Again, it’s easy to imagine Tarantino or Ritchie grooving on that type of scene, on innovating violence for its own sake or to get you to admire how difficult it must have been to set up the shots, and the bulk of the critical response to Smokin’ Aces would have you believe that that’s the movie’s problem—that Carnahan is not only cynical, churning out hyper-violent scenarios designed to hammer on nerve endings QT deadened ten years ago, he’s also derivative, for the same reason. And maybe it is how Carnahan thinks. Maybe he set out to make an insincere, flat series of videos about the gory deaths of a bunch of sociopaths, and the actors he hired all just decided to undermine his vision by turning in grave, gorgeous performances that don’t belong in this particular movie. Because that’s what happened. The problem with Smokin’ Aces is not that Carnahan is cynical. It’s that he isn’t. Yes, you can sense an almost scientific-seeming interest in complicated, brutal gun battles and how the work of those battles gets done, but Carnahan pays equally close attention, startling in its tenderness, to how the work of pain and sadness gets done.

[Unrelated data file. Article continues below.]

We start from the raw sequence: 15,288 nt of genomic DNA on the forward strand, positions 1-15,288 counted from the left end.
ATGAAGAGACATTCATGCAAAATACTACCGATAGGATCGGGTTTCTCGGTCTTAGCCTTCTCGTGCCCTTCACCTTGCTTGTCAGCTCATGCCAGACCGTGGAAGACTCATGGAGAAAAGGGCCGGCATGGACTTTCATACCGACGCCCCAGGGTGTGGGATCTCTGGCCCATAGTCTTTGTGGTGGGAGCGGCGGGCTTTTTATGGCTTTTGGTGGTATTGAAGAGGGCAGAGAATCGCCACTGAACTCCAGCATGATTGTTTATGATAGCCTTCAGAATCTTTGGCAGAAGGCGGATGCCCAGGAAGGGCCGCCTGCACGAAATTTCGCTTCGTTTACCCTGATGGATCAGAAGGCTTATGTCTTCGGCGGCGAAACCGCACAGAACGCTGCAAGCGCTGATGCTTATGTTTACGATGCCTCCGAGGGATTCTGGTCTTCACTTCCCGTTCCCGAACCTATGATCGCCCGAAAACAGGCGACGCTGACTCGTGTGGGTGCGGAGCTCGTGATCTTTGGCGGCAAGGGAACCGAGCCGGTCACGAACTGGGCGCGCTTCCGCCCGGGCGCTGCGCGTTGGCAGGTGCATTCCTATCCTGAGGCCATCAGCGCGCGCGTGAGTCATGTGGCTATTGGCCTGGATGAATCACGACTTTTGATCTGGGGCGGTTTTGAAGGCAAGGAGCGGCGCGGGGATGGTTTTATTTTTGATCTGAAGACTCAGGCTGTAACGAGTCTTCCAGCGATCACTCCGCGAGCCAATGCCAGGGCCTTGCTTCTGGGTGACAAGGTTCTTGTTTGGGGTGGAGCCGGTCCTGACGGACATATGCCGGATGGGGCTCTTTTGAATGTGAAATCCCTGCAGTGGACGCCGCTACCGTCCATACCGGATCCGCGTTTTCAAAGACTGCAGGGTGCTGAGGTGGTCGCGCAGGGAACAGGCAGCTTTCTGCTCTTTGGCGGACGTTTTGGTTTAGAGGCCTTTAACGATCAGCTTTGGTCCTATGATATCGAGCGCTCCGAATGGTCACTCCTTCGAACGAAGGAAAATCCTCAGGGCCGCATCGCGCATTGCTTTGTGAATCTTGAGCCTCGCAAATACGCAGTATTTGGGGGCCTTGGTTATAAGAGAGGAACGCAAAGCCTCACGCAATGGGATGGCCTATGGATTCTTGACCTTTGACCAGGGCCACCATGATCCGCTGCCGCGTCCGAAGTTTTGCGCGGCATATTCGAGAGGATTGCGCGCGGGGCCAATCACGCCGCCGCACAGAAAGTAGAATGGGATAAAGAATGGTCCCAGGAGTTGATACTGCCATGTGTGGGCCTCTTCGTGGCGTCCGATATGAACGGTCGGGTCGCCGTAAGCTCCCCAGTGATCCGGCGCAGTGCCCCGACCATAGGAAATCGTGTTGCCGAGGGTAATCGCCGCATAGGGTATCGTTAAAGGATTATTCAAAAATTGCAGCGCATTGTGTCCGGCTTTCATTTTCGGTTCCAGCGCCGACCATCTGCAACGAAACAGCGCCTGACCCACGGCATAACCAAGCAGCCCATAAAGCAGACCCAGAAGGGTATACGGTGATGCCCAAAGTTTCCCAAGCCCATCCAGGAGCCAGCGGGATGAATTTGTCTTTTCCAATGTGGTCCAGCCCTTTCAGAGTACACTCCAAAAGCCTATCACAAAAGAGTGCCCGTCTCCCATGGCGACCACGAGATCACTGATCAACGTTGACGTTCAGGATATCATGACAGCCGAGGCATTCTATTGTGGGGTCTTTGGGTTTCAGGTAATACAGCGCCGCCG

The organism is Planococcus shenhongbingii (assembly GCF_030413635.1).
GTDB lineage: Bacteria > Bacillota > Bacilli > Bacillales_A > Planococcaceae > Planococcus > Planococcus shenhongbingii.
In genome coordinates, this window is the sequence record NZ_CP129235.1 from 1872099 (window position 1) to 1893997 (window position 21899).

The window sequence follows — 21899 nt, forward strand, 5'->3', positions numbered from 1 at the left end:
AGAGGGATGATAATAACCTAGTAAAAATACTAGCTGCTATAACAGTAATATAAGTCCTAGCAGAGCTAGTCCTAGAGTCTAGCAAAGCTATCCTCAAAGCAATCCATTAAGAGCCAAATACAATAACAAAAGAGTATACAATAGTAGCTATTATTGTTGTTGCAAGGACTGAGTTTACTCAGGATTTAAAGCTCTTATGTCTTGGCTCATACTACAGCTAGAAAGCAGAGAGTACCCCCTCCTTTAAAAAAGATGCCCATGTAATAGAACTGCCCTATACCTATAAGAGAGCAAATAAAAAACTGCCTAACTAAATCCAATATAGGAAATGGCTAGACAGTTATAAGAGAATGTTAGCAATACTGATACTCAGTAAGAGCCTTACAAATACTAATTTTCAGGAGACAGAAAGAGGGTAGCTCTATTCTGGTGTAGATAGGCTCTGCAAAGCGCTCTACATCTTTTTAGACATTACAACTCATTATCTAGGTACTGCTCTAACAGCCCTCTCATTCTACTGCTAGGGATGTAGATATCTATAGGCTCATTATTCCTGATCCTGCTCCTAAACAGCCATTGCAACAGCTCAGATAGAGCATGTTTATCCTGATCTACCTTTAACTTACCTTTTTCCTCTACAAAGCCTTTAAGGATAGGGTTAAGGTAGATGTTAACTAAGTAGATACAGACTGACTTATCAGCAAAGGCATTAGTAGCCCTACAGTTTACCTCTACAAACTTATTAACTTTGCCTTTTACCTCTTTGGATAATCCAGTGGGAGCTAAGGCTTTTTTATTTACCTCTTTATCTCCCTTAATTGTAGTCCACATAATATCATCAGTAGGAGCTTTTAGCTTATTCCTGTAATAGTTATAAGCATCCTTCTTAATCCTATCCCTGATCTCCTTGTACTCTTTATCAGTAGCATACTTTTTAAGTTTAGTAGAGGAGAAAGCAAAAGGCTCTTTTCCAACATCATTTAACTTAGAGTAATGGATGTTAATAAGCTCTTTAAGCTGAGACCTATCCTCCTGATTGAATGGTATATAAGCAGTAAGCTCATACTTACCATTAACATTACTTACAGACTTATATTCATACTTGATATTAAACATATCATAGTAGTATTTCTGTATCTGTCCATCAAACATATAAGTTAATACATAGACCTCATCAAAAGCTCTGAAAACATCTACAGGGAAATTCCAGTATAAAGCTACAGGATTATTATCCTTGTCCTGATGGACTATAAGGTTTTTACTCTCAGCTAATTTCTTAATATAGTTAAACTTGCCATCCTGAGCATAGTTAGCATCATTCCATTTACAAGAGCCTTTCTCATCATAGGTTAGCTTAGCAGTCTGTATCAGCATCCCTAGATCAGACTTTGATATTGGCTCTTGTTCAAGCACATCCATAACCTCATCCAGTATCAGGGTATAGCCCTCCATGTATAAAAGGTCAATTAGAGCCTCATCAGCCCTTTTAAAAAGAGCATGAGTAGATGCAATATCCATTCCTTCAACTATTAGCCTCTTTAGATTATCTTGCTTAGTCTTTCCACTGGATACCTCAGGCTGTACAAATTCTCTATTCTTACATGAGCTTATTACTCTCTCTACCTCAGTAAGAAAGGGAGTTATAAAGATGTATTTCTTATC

Carnahan has an eye for moments of grace, and of grief; he respects them as a storyteller, and he’s conscientious about making room for his actors to work. Buddy Israel is a grody little douche who’s probably getting what he deserves, one way or the other, but when you see him slumped against a couch in his cheap slippers, cocaine ringing his nostril, leaking tears as he mulls a deal with the feds, wanly doing card tricks to help him decide, you feel enormous pity for him. Piven gives you the hopelessness; Carnahan doesn’t rush you past it. Following Sir Ivy (Common) as he carries Georgia (Alicia Keys) down the stairs isn’t essential to the plot, either, but as these strangers flirt with each other, betrayed and shot up and exhausted, your eyes fill up at how beautiful they are together. Part of the appeal is their physical attractiveness (you want a sequel, Smokin’ Deuces or something, so you can see the amazing children they would have together), but part of it is the comfort, the quiet between them, finding each other alive.